2017 is here! And with it (along with even colder temperatures and the seemingly inevitable viruses that have floored us this past couple of weeks) lots of intentions and plans. We think, and hope, it’s going to be a pretty big year for us in terms of sailing! I wrote in our last post about the privilege of being able to travel relatively easily, and with that privilege we recognize the responsibility to do our bit to try to protect and cherish the seas that we love so much. Continue reading “Pledge Less Plastic in 2017”
Hi! Happy new year! Well, yeah, not exactly new any more, but we’re just settling back into Vancouver after six weeks away (no, not on the boat, come on, you know us better than to think we’d actually go sailing, don’t you? Hoho. More on that later…) so it still feels new to us. And hey, it was still January when I started writing this. Just.
What can I say? It’s 2016, our boat is still not our main form of housing or transport, and all is well. Continue reading “Already February? How did that happen?”
Well… get Illusion to Canada obviously! Eventually. That part of the plan hasn’t changed, although the timing has. I think at one stage we were even talking about having her here by the end of July so we could spend August sailing around the islands of British Columbia. We just didn’t realize that it would be 2014, not 2013!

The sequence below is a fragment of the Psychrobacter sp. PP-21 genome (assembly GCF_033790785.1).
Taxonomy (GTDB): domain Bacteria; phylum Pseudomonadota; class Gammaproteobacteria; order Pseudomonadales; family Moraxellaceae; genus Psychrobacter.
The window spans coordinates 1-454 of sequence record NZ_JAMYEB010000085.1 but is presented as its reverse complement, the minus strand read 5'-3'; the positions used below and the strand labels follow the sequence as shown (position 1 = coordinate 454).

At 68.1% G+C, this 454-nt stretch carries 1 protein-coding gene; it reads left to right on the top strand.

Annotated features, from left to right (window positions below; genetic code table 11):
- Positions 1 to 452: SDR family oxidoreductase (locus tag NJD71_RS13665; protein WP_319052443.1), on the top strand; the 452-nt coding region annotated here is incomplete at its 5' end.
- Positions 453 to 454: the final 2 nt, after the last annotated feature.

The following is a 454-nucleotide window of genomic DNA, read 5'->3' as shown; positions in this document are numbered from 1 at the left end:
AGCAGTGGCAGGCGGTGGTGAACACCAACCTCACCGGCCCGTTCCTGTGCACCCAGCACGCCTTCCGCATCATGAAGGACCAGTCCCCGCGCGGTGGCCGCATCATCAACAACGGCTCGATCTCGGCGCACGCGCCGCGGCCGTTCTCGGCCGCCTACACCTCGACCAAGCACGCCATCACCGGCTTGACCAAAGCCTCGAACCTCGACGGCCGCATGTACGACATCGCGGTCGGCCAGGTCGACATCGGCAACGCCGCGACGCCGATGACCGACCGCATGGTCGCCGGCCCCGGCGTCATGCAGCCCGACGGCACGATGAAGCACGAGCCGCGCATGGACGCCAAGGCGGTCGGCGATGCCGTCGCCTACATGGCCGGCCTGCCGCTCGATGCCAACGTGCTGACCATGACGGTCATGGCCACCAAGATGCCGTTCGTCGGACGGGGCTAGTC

The big lesson of this whole boating thing for me has been to learn to expect everything to change and not rely too much on plans. It’s a great lesson. Even though I was warned that everything would take a load longer than predicted it was actually pretty interesting to realize that Doug was spot on with his sailing prediction times for the most part. Aiming for two weeks from New Zealand, but might be up to three. Even with awful storms and no engine, it was twenty two days. Five days tops to get from Raivavae to Tahiti, he said. It took about three. About a week to get from Tahiti to Nuku Hiva, five days if we’re lucky with the winds. We weren’t lucky, but it was still only seven days. Aiming for two weeks from Nuku Hiva to Hawaii, but don’t worry if it’s more like three – it was fifteen days. So it’s good to know we can have a reasonable idea of travel times. It’s just all the other stuff that gets in the way…. Continue reading “So… what’s the plan?”
“If you want to build a ship, don’t drum up people to collect wood and don’t assign them tasks and work, but rather teach them to long for the endless immensity of the sea.”
— Antoine de Saint Exupéry
We are drawn to the endless, but today, we are still working on confined land. And what keeps us working, all day, every day, is our need to finish this small business and enter the immensity.
This world-crossing sailboat has spent seven years swinging in a circle one hundred and forty feet in diameter. Recently we took her off her mooring and sailed her ten miles north and into a small marina for a haul out and more work. And now she is on dry land, standing absolutely still on support poles. The hull of this ship was built eighteen years ago. We are now rebuilding nearly everything else. We now have the mast out and are detaching cables, struggling with dissimilar metals that have welded themselves together. Continue reading “Immensity – post by John”